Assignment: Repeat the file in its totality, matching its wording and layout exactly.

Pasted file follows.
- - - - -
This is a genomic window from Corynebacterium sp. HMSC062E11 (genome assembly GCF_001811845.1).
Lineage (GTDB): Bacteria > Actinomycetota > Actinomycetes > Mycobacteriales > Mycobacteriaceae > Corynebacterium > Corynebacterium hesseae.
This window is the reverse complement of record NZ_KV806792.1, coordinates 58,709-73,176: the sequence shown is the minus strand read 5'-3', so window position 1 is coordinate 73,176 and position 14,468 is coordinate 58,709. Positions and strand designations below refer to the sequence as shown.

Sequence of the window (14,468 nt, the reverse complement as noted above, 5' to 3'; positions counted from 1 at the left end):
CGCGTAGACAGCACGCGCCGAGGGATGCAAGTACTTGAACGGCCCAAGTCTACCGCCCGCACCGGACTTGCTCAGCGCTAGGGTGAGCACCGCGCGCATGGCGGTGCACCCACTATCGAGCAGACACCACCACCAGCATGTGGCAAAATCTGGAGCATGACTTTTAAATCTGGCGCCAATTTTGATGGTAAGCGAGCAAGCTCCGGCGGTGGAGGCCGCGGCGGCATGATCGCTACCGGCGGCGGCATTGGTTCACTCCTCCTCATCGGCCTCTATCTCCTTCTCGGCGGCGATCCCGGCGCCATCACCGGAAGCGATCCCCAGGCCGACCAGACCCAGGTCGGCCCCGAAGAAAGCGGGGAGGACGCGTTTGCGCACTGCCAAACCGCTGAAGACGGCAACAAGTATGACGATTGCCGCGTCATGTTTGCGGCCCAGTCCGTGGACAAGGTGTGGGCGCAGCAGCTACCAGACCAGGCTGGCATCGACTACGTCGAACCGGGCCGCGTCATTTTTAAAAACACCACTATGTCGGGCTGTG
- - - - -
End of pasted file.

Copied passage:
This is a genomic window from Corynebacterium sp. HMSC062E11 (genome assembly GCF_001811845.1).
Lineage (GTDB): Bacteria > Actinomycetota > Actinomycetes > Mycobacteriales > Mycobacteriaceae > Corynebacterium > Corynebacterium hesseae.
This window is the reverse complement of record NZ_KV806792.1, coordinates 58,709-73,176: the sequence shown is the minus strand read 5'-3', so window position 1 is coordinate 73,176 and position 14,468 is coordinate 58,709. Positions and strand designations below refer to the sequence as shown.

Sequence of the window (14,468 nt, the reverse complement as noted above, 5' to 3'; positions counted from 1 at the left end):
CGCGTAGACAGCACGCGCCGAGGGATGCAAGTACTTGAACGGCCCAAGTCTACCGCCCGCACCGGACTTGCTCAGCGCTAGGGTGAGCACCGCGCGCATGGCGGTGCACCCACTATCGAGCAGACACCACCACCAGCATGTGGCAAAATCTGGAGCATGACTTTTAAATCTGGCGCCAATTTTGATGGTAAGCGAGCAAGCTCCGGCGGTGGAGGCCGCGGCGGCATGATCGCTACCGGCGGCGGCATTGGTTCACTCCTCCTCATCGGCCTCTATCTCCTTCTCGGCGGCGATCCCGGCGCCATCACCGGAAGCGATCCCCAGGCCGACCAGACCCAGGTCGGCCCCGAAGAAAGCGGGGAGGACGCGTTTGCGCACTGCCAAACCGCTGAAGACGGCAACAAGTATGACGATTGCCGCGTCATGTTTGCGGCCCAGTCCGTGGACAAGGTGTGGGCGCAGCAGCTACCAGACCAGGCTGGCATCGACTACGTCGAACCGGGCCGCGTCATTTTTAAAAACACCACTATGTCGGGCTGTG